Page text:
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The Firm and Its Environment

In: Business and Management

Submitted By bing9p
Words 16181
Pages 65
CHAPTER

3

The Competitive Environment
Learning Objectives Upon completing this chapter, you should be able to: Identify the structural characteristics of the environment faced by the firm and how these drivers influence both competition and value creation Choose the appropriate level of specificity in environmental analysis, depending on the locus of the decision-making group Predict how changes occurring in the environment might influence future competition and value creation Incorporate understanding of environmental changes into the development of strategy Consider options for influencing changes in the firm’s environment so as to improve future value creation Analyze customers and competitors to develop a competitive advantage and strategy Appreciate that strategy is realized in the future: decisions are made now but their realization occurs in the future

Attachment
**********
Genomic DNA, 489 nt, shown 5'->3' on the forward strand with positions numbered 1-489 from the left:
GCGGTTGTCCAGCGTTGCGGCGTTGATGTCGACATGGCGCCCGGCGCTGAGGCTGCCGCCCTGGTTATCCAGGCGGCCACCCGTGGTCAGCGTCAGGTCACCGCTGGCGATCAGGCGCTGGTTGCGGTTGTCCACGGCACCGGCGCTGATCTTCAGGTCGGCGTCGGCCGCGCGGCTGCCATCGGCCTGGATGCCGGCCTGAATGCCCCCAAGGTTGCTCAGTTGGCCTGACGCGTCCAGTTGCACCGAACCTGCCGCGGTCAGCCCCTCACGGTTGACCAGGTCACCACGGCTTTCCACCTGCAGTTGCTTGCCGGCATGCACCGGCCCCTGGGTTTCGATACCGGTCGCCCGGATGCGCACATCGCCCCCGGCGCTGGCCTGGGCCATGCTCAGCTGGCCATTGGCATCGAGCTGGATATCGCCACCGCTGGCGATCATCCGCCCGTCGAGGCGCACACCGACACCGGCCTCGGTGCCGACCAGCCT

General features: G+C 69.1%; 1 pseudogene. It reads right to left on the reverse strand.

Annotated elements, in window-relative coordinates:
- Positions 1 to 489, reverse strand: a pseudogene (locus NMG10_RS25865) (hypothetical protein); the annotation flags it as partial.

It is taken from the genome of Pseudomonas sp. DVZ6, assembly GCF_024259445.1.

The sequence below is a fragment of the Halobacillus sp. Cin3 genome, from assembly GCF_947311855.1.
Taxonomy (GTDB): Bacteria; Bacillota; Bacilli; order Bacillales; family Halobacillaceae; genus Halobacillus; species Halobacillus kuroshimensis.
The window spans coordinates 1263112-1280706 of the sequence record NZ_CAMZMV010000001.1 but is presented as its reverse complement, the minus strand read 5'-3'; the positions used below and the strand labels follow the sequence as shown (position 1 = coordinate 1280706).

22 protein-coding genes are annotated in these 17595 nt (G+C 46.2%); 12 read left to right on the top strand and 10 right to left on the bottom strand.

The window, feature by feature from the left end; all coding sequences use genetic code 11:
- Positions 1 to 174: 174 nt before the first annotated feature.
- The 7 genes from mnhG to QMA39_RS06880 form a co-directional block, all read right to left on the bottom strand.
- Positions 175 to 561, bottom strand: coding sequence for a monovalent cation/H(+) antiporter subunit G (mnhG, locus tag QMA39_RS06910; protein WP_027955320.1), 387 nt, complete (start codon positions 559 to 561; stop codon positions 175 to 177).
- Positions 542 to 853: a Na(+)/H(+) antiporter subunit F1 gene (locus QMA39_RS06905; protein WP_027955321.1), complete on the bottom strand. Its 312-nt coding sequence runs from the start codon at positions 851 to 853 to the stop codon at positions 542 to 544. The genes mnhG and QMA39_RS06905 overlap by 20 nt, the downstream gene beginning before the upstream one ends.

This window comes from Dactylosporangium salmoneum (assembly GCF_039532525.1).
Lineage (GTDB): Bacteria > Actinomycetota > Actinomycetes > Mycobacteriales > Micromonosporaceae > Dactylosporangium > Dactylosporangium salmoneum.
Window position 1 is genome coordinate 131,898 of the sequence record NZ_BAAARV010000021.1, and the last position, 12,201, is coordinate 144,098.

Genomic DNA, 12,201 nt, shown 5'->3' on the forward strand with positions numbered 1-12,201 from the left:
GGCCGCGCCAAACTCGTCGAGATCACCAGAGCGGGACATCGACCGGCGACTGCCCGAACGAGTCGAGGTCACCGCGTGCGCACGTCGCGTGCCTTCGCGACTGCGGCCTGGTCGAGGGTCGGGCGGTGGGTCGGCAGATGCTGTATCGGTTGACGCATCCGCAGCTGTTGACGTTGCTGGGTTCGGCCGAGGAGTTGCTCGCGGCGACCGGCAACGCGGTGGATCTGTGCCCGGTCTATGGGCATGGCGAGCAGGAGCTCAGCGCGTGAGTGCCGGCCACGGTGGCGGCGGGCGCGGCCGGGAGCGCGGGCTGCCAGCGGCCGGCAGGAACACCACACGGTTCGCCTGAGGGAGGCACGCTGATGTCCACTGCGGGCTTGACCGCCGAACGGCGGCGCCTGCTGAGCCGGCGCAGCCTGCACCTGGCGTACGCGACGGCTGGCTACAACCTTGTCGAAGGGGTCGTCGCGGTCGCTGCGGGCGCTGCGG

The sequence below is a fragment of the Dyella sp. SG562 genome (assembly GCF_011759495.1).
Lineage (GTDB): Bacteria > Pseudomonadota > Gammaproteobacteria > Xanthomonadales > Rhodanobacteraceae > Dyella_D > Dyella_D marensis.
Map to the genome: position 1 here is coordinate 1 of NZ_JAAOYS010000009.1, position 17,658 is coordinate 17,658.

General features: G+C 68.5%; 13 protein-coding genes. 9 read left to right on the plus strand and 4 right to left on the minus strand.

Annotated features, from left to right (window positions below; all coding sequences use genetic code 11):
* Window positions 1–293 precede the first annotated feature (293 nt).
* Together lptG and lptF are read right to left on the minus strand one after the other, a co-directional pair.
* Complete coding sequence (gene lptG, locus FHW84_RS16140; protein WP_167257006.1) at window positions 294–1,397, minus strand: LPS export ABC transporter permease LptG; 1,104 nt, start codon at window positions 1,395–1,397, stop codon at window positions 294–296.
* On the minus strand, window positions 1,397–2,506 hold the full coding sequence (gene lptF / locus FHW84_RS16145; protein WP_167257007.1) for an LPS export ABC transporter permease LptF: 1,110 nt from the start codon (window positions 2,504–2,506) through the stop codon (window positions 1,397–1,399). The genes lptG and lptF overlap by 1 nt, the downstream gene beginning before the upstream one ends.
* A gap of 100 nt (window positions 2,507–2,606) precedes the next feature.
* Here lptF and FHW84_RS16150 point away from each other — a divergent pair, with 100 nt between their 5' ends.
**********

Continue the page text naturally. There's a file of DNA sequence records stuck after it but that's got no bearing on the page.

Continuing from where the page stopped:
In late 2000, GE proposed to take over Honeywell. Both these firms are U.S.-based, and the value of the merger was $USB42. But a merger between two such large firms has global implications and ramifications. Although the U.S. Federal Trade Commission (FTC) had approved the merger, the European Union (EU) decided to oppose it on the grounds that it had the potential to reduce competition in Europe. Its concern was that GE’s strong position in the manufacture of jet engines and its ability to offer finance, if added to Honeywell’s aviation electronic business, would allow the merged entity to bundle their products together. This bundling would, in the view of the European Commission, amount to unfair competition. At the center of the objection is the fact that GE owns a company, Gecas, which is an aircraft-leasing firm. In 2001, Gecas owned 790 aircraft, which it leased to airlines, and managed another 321 aircraft for other investors. The concern of the European Commission was that since GE owned this firm, there...

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